Brands: A part of historyAlthough recorded beginning in the 1800s, animal brands still serve the same purpose today they did back then: To prove ownership of an animal. Today there are more than 22,000 brands registered in the state.
Although recorded beginning in the 1800s, animal brands still serve the same purpose today they did back then: To prove ownership of an animal. Today there are more than 22,000 brands registered in the state.
In the 1930s, the Packers and Stockyards Administration authorized the North Dakota Stockmen’s Association to inspect cattle for brands, but the entire state wasn’t authorized for brand inspection until 1953, according to NDSA information.
The state handled all brand recording until 1993, when the responsibility was handed over to the NDSA, said Keely Spilde, brand recorder and animal ID coordinator for the association.
“In our office we have a brand book that dates back to 1892,” Spilde said. “At that time it wasn’t required by any means, but that was the first actual record of brands being recorded.”
The association mostly handles brands from cattle, horses and mules, though she said they handle other animals as well.
While livestock theft was originally a concern, it isn’t much of a concern today and brands are utilized more for open-range issues, banking issues and co-mingling concerns.
To register a brand, those interested must first choose an image, though only certain images are approved of by the NDSA, Spilde said.
“If you have symbols, or numbers or figures that we approve of, you can pretty much come up with any configuration of them that you’d like,” Spilde said.
Spilde said once a new brand is submitted to the association, it is then compared to other brands already recorded, in what she calls a “conflict check,” to make sure the brand doesn’t already exist or is too close to another brand.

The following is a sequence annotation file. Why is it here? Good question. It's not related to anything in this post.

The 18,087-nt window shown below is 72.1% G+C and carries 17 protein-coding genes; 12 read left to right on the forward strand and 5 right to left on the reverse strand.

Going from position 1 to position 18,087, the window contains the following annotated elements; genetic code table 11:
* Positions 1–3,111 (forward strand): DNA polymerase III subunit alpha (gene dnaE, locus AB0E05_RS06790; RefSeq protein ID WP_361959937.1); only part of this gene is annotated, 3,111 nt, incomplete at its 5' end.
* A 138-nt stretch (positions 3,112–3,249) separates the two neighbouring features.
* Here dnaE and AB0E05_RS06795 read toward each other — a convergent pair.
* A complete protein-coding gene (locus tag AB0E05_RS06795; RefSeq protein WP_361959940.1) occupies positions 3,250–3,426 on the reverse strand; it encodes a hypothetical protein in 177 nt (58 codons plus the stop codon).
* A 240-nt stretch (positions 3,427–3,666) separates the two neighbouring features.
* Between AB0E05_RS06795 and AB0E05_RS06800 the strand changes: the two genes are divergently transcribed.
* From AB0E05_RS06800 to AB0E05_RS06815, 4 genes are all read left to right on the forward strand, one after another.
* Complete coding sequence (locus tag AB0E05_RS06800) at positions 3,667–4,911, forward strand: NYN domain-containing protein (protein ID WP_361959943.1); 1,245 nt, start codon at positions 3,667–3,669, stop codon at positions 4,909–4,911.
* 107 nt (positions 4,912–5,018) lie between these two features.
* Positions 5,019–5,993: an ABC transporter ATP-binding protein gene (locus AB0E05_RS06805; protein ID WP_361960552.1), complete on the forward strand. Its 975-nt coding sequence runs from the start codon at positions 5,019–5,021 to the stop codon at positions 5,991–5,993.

Dickinson resident Donna Havelka said her family has a number of brands registered, with some going back several years.
One, an especially old brand passed down by her family members, is being kept up by herself and her sister, Mary.
“It’s probably one of the earliest brands in the brand book,” she said. “We’ve just maintained it.”
Havelka’s grandfather had a brand recorded in the 1902 book.
Two producers can have the same brand, but will have to put them on different locations on the animal, she added.
North Dakota requires brands to be renewed every five years, and, by law, brands will expire after Dec. 31. Spilde said it’s also important brand owners make sure their address is correct to ensure their renewal paperwork gets mailed to them. Failure to re-register a brand but continue to use it is a felony, she added.
A producer allowing their renewal to lapse happens frequently, Spilde said.
Brands that are not renewed within the brand-renewal period, Aug. 1 to Dec. 31, may not be eligible for renewal due to potential conflicts with other recorded brands.
Though hot-iron brands — standard or electric — are the only brands recognized in the state on cattle, freeze brands, done with liquid nitrogen, are recognized on horses, also.
Spilde said if a brand owner’s address has changed since 2005, he or she should call the NDSA at 701-223-2522 or e-mail email@example.com to update it.
The association offers an online brand book at: www.ndstockmen.org.